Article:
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Merkel’s open-door migrant policy and popularity tested by recent attacks

Germany's open door migrant policy has reached a crossroads after hundreds of women alleged they were attacked mainly by men of North African or Arabic appearance in Cologne. Now German Chancellor Angela Merkel has become a target of the public backlash. Special correspondent Malcolm Brabant reports.

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  • JUDY WOODRUFF:

    A series of New Year's Eve sexual assaults in Germany by asylum seekers and migrants is leading to protests and to new legislation that would expel immigrants who commit serious crimes.

    And, as special correspondent Malcolm Brabant reports from Cologne, the attacks may now be threatening the political future of German Chancellor Angela Merkel.

  • MALCOLM BRABANT:

    Where once there was apparent harmony, now there is discord.

    Germany's open-door policy, which has attracted more refugees and migrants than any other European country, has reached a crossroads after more than 500 women alleged that they were attacked, mainly by men of North African or Arabic appearance, close to Cologne's cathedral.

    Divisions in society are now deeply exposed. These hecklers are taunting "PEGIDA," which, in German, stands for Patriotic Europeans Opposed to the Islamization of the West. The crowd was whipped up by Tommy Robinson, the leader of the British chapter.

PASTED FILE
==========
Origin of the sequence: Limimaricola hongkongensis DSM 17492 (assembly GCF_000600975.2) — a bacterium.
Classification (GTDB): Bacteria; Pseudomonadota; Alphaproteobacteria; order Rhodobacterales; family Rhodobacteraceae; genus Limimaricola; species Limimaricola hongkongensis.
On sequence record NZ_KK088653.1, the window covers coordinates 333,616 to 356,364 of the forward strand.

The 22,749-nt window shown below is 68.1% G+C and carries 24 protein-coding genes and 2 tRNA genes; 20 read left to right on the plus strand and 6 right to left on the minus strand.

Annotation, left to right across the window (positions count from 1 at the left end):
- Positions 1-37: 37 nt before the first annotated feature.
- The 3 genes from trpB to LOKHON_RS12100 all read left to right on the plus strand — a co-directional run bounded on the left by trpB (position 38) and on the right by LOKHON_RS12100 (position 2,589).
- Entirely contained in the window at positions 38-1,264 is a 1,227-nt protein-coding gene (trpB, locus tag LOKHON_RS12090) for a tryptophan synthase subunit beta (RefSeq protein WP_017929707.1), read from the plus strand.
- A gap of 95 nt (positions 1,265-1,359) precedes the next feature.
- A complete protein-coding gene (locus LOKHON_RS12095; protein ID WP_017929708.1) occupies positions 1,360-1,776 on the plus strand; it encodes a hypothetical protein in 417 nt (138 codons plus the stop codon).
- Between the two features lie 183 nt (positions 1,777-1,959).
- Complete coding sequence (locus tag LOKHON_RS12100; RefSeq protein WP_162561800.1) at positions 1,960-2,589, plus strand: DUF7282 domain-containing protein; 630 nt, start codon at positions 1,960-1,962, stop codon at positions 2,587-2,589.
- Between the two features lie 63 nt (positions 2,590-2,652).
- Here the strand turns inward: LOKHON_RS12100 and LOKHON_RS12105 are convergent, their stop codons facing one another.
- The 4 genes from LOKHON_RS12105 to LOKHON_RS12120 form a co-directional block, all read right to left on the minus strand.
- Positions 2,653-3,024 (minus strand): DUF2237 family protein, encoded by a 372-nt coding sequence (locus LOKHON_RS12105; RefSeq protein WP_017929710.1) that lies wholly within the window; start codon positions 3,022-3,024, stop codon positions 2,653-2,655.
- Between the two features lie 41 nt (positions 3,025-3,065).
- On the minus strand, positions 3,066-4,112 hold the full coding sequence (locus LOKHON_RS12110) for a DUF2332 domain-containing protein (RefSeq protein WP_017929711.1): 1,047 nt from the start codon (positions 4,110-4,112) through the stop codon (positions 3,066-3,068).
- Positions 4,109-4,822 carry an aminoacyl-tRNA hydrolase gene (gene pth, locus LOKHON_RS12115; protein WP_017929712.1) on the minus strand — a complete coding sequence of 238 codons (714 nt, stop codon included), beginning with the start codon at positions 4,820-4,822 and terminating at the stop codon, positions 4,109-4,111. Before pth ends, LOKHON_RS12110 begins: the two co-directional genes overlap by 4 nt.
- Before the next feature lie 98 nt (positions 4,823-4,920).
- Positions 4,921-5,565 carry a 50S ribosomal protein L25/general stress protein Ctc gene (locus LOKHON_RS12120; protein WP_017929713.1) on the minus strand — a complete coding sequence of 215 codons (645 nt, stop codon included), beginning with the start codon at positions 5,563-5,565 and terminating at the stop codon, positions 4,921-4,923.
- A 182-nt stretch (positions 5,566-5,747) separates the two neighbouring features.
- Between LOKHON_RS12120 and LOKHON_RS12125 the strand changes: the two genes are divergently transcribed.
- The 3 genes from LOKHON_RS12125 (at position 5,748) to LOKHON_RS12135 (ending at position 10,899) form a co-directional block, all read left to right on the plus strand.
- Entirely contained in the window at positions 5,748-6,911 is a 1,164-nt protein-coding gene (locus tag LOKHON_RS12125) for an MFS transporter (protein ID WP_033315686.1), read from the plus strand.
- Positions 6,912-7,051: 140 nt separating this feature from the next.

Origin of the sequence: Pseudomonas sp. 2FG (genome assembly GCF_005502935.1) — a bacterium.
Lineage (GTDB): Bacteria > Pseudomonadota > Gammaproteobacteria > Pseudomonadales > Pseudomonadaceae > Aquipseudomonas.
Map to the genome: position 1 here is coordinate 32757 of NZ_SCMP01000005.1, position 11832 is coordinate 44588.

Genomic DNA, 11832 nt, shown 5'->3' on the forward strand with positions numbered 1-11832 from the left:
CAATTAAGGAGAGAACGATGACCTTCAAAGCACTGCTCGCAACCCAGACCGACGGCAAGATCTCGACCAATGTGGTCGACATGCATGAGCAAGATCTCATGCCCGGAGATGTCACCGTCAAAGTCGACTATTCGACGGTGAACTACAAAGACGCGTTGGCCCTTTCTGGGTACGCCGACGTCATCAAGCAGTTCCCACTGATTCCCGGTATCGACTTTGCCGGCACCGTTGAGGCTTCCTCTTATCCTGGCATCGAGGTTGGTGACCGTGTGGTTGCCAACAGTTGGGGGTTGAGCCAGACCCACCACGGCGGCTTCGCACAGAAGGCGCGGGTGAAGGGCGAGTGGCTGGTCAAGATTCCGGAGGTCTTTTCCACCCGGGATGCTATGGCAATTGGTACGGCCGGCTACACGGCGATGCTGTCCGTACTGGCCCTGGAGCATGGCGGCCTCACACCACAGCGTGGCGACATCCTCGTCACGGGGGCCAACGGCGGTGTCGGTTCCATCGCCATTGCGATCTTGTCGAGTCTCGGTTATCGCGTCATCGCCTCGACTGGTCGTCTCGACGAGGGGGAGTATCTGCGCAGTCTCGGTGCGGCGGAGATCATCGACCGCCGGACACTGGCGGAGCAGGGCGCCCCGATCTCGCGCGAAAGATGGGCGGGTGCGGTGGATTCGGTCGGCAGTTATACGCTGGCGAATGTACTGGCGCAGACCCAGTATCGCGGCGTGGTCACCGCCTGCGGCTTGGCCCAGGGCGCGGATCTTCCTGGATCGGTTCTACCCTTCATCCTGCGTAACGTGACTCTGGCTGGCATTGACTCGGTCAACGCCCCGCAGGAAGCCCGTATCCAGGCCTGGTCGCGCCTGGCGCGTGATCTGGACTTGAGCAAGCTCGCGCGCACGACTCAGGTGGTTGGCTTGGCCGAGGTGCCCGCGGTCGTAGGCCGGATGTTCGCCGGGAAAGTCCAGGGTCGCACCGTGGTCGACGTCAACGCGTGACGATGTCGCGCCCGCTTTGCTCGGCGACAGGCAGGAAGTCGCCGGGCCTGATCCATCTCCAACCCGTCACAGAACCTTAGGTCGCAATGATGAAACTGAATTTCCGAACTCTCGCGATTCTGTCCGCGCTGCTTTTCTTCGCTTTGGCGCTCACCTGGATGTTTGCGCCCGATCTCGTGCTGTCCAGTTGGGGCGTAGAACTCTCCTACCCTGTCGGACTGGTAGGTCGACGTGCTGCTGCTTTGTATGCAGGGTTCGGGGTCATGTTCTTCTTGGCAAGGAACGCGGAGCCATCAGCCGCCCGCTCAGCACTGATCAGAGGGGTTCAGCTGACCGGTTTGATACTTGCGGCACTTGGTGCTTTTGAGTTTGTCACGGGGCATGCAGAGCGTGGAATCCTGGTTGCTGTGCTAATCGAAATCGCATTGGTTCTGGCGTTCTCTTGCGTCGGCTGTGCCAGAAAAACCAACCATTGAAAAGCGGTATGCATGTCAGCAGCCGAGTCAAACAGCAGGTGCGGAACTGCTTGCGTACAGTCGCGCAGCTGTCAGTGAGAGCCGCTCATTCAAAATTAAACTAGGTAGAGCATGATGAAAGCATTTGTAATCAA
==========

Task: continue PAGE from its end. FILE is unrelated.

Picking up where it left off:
• TOMMY ROBINSON, Leader, PEGIDA UK:

    The city of Cologne and the German people will never forgive Ms. Merkel for exposing their women to the barbarity and the violence from Muslims who follow the Prophet Mohammed.

  • MALCOLM BRABANT:

    "Kick them out," chanted the crowd.

  • TOMMY ROBINSON:

    They're at war with your country, they're at war with my country, they're at war with the whole of Europe.

  • MALCOLM BRABANT:

    One of the main speakers was Michael Diendorf.

  • MICHAEL DIENDORF, PEGIDA Duisburg (through interpreter):

    We are blindly sacrificing our security, our freedom and the future of our children for a childless wannabe mother who goes by the name of Merkel.

  • MALCOLM BRABANT:

    It isn't just ethnic Germans who are angry about the attacks. Speaking on behalf of outraged immigrants is a Syrian rapper from the city of Aleppo called Murder Eyez.

    ABDUL RAHMAN, Rapper, "Murder Eyez": How dare you? I live in Germany since two years and in Cologne since two months. It's the most amazing place over here and the most amazing and friendly people, who works day and night to pay taxes to give you food, shelter, education and medical care.

    It's simple. Like, if you want to be like this, go back to your country, because, if you are here, you are a guest. You must — not you should — you must respect the law, the street, the people, everything, because those people are helping you and supporting you.

  • MALCOLM BRABANT:

    Political scientist Tilman Mayer is one of Germany's leading migration experts, and he believes Chancellor Merkel's unwavering commitment to mass immigration could lead to her downfall.

    TILMAN MAYER, University of Bonn: We have one million new migrants here, and that is probably enough for Germany. But the chancellor has the problem that she wouldn't say it's enough. I think it's possible that the chancellor would fall after the next elections, which we will have in a few states.

  • MALCOLM BRABANT:

    Leading public condemnation of the attacks, Chancellor Merkel has recognized the need to make it easier to deport criminals, and at this gathering she acknowledged public disquiet.

  • CHANCELLOR ANGELA MERKEL, Germany (through interpreter):

    We are vulnerable, as we see, because we do not yet have the order, the control that we would like to have. We have to intensify the fight against the causes that make people flee, and then we will be able to noticeably reduce the number of refugees.